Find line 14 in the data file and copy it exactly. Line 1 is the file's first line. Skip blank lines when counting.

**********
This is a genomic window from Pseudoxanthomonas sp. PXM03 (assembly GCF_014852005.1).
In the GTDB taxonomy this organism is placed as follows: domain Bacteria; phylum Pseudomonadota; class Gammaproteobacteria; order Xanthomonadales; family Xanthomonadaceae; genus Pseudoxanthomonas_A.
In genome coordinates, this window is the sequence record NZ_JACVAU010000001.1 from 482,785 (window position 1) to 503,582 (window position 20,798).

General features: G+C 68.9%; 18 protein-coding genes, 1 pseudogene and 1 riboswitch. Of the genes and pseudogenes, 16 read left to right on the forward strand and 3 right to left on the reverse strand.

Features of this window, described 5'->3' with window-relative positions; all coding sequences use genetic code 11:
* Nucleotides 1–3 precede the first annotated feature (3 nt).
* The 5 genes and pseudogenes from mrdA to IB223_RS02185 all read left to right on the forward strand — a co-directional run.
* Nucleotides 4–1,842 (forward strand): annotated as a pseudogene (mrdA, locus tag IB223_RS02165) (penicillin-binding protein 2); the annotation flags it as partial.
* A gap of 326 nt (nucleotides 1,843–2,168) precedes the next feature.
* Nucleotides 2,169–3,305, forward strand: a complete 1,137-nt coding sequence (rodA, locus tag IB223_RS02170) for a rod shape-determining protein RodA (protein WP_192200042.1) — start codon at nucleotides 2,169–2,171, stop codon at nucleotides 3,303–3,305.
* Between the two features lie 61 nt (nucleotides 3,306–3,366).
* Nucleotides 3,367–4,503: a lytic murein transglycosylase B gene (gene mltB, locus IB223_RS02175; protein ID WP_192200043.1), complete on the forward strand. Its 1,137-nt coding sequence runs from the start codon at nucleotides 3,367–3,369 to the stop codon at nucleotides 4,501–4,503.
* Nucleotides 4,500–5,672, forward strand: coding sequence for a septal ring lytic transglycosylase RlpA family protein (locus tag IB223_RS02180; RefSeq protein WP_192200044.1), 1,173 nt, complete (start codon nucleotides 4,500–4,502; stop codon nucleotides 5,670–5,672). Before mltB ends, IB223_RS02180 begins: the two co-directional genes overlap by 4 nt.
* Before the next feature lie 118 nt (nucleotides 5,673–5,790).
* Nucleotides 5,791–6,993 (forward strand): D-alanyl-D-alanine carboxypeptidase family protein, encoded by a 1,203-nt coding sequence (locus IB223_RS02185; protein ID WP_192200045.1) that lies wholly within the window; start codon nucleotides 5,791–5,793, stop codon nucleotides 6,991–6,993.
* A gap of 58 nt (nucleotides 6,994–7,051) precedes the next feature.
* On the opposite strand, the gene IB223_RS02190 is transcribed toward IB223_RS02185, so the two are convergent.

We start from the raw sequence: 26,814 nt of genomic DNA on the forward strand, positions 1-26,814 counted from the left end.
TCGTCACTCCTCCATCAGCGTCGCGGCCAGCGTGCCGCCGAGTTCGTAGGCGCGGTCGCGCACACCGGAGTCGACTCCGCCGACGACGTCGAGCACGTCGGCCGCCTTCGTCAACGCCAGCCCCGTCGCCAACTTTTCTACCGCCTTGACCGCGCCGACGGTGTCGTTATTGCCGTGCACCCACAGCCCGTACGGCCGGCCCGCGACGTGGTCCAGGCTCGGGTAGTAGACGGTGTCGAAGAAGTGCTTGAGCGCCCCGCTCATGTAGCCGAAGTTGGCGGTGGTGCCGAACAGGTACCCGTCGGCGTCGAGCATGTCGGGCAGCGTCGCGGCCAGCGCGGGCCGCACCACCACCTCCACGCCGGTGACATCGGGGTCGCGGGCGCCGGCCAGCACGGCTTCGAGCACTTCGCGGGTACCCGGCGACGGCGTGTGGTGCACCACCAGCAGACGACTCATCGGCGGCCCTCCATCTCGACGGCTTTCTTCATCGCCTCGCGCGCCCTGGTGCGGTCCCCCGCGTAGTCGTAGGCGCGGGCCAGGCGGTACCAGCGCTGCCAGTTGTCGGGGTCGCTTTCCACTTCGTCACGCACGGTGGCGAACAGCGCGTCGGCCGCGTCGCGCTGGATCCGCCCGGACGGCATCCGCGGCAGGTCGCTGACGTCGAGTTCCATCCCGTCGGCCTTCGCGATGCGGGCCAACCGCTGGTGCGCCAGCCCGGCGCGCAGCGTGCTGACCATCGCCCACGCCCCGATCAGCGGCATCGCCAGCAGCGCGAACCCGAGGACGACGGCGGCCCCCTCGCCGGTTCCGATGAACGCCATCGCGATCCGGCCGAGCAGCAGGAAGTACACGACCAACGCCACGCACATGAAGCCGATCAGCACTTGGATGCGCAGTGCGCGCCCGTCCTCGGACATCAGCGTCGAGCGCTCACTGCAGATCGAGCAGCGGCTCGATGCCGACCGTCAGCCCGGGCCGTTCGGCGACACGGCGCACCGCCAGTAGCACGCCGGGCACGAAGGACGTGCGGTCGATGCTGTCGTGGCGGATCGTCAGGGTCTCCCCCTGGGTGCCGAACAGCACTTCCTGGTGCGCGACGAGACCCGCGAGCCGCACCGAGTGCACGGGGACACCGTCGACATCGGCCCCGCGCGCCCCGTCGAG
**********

* Before the next feature lie 118 nt (nucleotides 5,673–5,790).